Looking To Invest In Rent-Stabilized Real Estate? Weigh the Risks And Rewards

Real Estate

Part One of a two-part piece on rent-stabilized multifamily investment

When it comes to multifamily real estate investment, rent-stabilized housing can be an under-appreciated asset in the right circumstances. In cities like New York, where strict new rent regulations have dulled investor appetites for multifamily housing, recent economic developments (partially stemming from Covid-19) can actually make rent-stabilized real estate a smart, risk-adjusted, long-term investment opportunity, especially over the next three years, but there are risks to go with the rewards. Here’s what you should consider:

The Basics

Using New York City as an example, rent-stabilized apartment rents can only be increased by the Rent Guidelines Board (RGB), which has kept increases close to zero over the past few years. The ability to add improvements and convert rent-stabilized units to free market units once the tenant moved out made this sub-segment extremely lucrative in the past. Owners invested capital into rehabilitating vacant units in return for higher future rent, thus creating higher property values for this class of buildings.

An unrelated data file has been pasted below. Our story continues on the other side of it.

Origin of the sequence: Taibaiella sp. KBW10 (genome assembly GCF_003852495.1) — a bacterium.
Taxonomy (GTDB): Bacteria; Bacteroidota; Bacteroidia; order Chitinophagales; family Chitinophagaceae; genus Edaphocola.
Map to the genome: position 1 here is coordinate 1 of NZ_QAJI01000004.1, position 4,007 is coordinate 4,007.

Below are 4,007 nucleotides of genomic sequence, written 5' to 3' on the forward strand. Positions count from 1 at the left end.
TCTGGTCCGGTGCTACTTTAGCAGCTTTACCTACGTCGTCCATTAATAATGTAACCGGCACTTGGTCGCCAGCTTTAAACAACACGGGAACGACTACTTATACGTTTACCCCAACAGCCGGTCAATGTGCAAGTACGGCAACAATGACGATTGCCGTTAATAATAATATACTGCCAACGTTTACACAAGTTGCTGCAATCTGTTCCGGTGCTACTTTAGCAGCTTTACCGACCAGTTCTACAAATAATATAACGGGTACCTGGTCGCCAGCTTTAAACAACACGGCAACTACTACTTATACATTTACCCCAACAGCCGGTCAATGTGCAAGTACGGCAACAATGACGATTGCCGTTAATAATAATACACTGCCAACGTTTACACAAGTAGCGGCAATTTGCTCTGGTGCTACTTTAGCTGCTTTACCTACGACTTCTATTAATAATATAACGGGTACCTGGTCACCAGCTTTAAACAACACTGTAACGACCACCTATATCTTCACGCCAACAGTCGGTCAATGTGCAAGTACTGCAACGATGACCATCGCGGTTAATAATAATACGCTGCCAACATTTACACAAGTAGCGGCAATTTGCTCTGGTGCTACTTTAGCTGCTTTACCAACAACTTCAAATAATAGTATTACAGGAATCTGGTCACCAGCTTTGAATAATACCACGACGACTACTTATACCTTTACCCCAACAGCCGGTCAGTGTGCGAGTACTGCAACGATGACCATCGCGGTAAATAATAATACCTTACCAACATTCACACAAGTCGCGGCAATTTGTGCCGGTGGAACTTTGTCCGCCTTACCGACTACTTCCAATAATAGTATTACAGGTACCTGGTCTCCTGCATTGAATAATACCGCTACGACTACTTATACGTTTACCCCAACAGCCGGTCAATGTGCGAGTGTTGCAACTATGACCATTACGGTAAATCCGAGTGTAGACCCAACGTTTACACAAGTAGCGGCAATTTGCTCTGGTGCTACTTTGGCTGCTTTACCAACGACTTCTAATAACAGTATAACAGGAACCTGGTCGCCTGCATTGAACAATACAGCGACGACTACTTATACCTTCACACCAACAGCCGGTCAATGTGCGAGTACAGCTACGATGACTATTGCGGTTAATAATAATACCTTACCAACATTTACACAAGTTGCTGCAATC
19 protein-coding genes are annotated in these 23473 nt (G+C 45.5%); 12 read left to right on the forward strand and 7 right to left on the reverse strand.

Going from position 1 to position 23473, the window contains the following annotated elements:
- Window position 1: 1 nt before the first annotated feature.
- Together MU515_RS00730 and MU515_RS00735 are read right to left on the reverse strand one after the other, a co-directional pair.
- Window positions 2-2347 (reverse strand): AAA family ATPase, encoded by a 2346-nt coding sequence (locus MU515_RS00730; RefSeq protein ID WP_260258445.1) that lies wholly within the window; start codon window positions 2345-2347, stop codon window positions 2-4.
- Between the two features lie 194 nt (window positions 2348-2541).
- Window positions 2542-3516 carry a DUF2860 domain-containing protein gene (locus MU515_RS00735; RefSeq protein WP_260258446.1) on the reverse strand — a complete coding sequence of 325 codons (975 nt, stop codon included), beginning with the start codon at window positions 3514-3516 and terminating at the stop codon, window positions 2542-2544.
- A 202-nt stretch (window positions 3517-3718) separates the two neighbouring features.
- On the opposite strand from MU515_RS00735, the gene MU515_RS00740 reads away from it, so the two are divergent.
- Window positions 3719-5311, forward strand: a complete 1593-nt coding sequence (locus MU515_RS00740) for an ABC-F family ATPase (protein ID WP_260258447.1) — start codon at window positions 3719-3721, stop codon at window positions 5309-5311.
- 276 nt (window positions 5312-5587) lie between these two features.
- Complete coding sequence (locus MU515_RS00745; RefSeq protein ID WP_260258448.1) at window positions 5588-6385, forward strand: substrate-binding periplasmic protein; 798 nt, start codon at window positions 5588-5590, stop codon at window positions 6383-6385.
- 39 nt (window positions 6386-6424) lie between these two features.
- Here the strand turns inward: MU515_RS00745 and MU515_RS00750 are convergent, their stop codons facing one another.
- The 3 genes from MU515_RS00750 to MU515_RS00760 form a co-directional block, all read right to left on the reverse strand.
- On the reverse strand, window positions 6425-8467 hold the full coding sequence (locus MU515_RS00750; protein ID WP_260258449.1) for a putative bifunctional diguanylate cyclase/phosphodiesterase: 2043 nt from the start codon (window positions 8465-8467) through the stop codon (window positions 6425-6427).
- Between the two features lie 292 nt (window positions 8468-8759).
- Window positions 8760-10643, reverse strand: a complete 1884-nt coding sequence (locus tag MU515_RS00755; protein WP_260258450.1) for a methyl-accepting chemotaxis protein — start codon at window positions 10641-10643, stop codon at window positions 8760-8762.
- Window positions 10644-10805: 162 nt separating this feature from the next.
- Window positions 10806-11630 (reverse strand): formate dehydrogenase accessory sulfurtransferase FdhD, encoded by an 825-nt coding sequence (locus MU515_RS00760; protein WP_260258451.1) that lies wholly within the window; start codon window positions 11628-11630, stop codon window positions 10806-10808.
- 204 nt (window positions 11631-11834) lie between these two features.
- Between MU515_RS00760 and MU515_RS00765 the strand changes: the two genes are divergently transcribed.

Still, while these were low-yielding assets (3-5% on the purchase price, depending on the location), investors saw this as an opportunity—with enough turnover—to improve the asset and its cash flow, with the option to refinance or sell. This was a reasonable risk-adjusted return for investors.

In New York City, there was a massive infusion of private and institutional capital into an otherwise dilapidated stock of apartments, but the Housing Stability and Tenant Protection Act of 2019 (HSTPA) removed significant investment incentives through a number of changes that hinder owners’ abilities to make capital improvements to units and recover revenue in the event of nonpayment of rents.

As mentioned, rent-stabilized multifamily rents post-HSTPA can only grow per RGB guidelines. Under Bloomberg, the growth rate was 3.25% per year, while under de Blasio, that rate is lower at 1.32%. These increases might help keep up with operating costs and property taxes but not with any meaningful bottom line growth. Property taxes have also been on the rise over the past six years and are likely to continue to do so. Essentially, the net operating income—the rent minus operating expenses and property taxes—is likely going to decline for rent-stabilized apartment buildings in the near term, but these buildings often still present smart investment opportunities. Here’s why:

Understanding the Unit Mix

A key to understanding multifamily investment overall lies in the building’s unit mix, such as how many of the units are currently free market as opposed to rent-stabilized. According to a report published by the New York City’s RGB, 1.2 million of the 2.2 million rental apartments in New York City (56%) are under some form of rent regulation, and almost every multifamily asset has some form of regulation.